Getting the Most of Beta
As a tech developer or tech company, you should understand the nuances of beta testing to get the most out of it. One of the first decisions you will have to make is the approach: what kind of beta testing best covers what you are trying to achieve?
The most traditional involves distributing the unfinished product to a target audience and gathering data from their experience with it. Some companies prefer to keep the operation “indoors,” working with an internal group of testers formed by other developers or tech specialists. And others choose to release a “trial version” for free to the general public and just wait for some feedback.
Whichever type you choose, these are some strategies to get the most insight out of beta testers and beta trials:
The More Testers the Better
Usually, the size of the project determines how many testers will work on it. But the more testers, the better. Some companies use more than 100 users per beta testing. Varied users ensure that each aspect of the product can be tested as different people have different reasons to use it. The feedback will be much more detailed than what you get from testing done by technicians.
Don’t Forget Different Scenarios
Tests conducted in a lab take place under controlled conditions and using high-tech equipment. Developers and tech specialists also carry them out. To conduct the best testing of anything, try different scenarios (social classes, age groups, and even several platforms and devices) to better understand the product’s compatibility and usability in the real world.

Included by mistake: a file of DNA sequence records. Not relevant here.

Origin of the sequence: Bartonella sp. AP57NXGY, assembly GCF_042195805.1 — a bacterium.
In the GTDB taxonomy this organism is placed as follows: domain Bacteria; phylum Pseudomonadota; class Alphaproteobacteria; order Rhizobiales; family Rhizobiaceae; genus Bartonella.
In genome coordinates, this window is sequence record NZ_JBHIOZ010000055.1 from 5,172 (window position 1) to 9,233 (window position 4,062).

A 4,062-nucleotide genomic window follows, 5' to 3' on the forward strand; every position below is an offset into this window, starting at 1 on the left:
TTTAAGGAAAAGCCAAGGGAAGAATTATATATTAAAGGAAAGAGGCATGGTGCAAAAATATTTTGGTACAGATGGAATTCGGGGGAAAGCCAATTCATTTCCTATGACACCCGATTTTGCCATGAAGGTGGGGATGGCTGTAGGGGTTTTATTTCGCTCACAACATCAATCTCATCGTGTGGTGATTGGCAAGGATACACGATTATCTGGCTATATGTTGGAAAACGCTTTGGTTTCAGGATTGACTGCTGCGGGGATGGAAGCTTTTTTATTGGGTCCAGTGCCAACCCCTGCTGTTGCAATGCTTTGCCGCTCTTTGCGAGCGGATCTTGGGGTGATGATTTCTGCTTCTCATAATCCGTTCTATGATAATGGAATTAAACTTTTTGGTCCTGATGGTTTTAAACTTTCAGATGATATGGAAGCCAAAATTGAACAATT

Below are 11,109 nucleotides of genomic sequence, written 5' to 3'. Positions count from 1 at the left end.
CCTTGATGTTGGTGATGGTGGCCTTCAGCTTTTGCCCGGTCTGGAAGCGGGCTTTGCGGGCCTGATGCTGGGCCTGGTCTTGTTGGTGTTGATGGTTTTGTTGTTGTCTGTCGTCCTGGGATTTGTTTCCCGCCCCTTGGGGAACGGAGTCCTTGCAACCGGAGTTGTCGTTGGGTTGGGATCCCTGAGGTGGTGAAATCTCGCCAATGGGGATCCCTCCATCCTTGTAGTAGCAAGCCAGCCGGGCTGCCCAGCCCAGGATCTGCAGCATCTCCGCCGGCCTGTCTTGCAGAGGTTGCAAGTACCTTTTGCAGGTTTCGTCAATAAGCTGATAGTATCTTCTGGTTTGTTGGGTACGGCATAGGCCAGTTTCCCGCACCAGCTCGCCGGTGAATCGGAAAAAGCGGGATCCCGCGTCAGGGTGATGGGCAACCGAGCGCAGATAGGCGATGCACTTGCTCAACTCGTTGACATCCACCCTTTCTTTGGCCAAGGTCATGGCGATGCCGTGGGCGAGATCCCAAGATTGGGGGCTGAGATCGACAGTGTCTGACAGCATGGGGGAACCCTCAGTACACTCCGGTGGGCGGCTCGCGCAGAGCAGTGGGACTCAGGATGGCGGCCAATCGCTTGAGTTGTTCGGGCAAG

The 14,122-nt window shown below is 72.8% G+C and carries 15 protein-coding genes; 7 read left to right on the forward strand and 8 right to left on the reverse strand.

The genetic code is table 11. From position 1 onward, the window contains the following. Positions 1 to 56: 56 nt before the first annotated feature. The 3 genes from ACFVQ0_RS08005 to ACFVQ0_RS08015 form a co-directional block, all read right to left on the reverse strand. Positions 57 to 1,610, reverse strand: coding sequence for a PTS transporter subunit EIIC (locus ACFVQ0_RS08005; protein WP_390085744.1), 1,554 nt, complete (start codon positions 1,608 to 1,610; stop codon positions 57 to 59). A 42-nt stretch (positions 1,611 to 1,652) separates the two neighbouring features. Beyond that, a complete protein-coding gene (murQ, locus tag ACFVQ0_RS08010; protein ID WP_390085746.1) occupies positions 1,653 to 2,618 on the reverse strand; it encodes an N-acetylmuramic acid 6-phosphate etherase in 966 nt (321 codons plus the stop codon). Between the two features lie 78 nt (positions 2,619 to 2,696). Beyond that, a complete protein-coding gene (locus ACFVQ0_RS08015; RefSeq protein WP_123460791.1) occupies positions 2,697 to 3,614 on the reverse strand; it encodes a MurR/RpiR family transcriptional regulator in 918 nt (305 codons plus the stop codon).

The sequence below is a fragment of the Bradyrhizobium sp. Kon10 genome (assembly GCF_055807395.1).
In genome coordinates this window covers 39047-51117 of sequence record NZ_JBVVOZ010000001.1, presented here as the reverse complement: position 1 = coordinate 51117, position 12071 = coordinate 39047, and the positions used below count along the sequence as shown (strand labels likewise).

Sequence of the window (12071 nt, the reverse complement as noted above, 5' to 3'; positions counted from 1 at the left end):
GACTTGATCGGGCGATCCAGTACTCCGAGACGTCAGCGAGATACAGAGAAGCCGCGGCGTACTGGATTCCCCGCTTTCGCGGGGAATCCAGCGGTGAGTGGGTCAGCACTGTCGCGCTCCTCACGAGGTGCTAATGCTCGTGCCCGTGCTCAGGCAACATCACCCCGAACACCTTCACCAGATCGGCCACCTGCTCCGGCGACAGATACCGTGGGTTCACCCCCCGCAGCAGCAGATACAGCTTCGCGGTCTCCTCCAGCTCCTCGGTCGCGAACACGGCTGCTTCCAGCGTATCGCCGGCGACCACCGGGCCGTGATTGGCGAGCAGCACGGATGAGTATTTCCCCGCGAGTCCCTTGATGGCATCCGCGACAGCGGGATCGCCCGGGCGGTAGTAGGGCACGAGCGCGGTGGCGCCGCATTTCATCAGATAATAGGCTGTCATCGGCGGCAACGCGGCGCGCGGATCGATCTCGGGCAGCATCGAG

Each Thing at its Time
Never conduct alpha and beta testing at the same time. Finish the first round of technical testing before moving on to the next. When you do everything at the same time, testers will be confused, and feedback from one step to the next can be compromised.
Try Focused Beta Testing
Instead of putting your testers to work with the product as a whole, try some focused beta testing to evaluate particular features or parts of a familiar product. Some exciting innovations in the tech industry were improved, or even made possible, with this kind of test. For example, the technology of smart glasses was developed after some companies decided to break down and redefine the different parts of glasses and gave rise to a new, smarter product.